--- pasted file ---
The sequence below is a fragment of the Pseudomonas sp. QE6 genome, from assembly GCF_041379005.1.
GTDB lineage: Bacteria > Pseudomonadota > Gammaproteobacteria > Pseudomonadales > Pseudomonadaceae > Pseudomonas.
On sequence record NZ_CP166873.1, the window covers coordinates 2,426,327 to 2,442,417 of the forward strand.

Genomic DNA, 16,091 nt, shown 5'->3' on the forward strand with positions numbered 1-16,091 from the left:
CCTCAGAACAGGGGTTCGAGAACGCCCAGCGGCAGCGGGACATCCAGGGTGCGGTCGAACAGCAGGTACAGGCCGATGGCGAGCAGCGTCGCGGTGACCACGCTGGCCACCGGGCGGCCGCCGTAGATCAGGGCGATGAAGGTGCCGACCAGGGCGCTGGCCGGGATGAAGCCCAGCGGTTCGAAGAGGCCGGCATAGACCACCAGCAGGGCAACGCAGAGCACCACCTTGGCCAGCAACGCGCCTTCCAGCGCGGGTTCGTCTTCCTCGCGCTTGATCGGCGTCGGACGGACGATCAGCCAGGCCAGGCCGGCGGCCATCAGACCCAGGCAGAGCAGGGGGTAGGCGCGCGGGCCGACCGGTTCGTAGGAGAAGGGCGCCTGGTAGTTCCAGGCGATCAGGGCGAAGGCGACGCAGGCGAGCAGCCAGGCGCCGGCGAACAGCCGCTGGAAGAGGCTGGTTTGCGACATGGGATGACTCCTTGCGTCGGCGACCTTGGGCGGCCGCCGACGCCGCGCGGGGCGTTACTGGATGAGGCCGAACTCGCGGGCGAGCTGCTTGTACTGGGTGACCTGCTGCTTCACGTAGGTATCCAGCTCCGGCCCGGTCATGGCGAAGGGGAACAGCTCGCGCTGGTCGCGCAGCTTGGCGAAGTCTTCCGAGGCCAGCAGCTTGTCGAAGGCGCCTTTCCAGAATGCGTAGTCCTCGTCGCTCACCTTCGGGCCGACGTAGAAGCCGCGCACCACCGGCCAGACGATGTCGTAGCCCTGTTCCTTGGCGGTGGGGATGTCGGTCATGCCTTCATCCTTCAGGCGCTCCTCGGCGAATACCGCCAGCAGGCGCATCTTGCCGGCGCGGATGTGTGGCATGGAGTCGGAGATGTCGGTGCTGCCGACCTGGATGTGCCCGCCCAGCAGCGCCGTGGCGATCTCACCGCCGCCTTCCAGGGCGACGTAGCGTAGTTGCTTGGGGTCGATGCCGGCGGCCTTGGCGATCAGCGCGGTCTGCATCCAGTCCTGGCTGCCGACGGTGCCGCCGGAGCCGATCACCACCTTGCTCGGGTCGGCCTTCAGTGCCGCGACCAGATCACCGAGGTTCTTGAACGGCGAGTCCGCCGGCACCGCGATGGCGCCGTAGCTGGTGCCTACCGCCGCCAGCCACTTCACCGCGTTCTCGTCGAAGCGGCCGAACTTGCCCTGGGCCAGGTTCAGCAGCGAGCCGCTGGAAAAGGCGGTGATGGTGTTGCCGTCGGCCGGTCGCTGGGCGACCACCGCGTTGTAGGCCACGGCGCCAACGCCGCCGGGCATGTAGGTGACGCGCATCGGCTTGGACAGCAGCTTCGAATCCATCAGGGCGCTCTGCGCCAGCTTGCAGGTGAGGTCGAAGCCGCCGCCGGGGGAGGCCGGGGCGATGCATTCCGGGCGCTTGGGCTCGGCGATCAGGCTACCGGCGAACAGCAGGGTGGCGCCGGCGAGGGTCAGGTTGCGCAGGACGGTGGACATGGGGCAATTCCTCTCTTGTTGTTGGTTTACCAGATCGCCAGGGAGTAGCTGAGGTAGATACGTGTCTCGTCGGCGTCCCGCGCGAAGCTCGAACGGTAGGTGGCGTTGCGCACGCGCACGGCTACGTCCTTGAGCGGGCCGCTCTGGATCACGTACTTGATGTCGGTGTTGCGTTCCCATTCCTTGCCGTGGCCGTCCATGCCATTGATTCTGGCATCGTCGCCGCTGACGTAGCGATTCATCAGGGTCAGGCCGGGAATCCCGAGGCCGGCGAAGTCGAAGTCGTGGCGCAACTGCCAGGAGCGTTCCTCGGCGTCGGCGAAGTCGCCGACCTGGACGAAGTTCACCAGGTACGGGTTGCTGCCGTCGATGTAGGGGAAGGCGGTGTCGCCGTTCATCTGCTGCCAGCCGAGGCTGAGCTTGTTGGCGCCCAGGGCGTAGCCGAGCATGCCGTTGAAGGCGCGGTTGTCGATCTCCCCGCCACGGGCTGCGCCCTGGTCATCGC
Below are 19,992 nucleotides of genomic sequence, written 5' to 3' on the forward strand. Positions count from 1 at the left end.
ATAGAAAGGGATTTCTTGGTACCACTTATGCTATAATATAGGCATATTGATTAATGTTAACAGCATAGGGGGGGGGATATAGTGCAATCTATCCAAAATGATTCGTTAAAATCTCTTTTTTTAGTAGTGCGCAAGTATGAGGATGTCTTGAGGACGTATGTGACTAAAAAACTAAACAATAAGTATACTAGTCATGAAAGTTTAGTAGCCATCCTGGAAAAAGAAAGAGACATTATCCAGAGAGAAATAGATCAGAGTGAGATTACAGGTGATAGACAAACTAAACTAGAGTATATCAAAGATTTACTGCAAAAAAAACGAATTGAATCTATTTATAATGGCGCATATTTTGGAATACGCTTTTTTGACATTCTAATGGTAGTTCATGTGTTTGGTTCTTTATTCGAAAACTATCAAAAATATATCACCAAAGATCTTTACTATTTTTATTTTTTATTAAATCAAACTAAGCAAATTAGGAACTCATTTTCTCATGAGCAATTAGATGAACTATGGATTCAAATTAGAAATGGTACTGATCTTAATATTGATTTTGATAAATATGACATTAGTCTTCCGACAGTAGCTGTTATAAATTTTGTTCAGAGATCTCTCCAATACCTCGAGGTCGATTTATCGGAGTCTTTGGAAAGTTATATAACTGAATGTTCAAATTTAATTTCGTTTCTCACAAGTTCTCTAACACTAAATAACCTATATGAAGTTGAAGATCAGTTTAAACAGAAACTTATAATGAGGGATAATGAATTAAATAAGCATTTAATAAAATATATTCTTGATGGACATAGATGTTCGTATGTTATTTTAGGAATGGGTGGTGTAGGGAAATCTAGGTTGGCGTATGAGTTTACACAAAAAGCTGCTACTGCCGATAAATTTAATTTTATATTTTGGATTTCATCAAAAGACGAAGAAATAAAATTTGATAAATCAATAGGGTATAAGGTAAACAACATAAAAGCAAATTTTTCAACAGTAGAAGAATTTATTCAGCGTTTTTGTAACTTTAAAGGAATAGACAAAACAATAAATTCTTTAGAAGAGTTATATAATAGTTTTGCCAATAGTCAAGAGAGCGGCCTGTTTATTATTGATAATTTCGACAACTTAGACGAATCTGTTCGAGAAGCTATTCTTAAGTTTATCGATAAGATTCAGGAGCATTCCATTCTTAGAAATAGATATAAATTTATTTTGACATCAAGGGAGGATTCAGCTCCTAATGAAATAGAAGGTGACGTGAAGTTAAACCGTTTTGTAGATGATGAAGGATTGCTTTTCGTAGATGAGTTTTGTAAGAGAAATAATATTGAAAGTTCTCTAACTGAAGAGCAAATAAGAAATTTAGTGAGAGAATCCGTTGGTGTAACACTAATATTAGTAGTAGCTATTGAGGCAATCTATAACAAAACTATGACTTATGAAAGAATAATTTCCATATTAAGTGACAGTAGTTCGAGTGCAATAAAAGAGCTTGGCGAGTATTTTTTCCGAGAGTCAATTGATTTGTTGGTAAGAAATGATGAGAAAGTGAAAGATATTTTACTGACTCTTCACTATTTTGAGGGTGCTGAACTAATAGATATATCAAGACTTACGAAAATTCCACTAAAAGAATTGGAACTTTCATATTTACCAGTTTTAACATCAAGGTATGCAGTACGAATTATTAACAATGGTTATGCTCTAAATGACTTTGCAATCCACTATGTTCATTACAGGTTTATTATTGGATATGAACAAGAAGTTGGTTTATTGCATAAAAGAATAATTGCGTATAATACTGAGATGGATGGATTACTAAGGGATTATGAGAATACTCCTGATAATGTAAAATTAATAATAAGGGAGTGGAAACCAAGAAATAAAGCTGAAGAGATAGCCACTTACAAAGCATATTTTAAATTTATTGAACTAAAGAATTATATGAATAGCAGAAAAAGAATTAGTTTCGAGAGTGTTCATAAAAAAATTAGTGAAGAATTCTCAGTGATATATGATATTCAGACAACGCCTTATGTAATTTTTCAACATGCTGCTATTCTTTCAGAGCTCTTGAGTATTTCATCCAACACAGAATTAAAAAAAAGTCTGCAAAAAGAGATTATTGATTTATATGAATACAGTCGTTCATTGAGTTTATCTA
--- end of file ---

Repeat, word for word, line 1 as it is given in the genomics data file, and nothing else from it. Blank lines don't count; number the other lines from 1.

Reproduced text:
The sequence below is a fragment of the Pseudomonas sp. QE6 genome, from assembly GCF_041379005.1.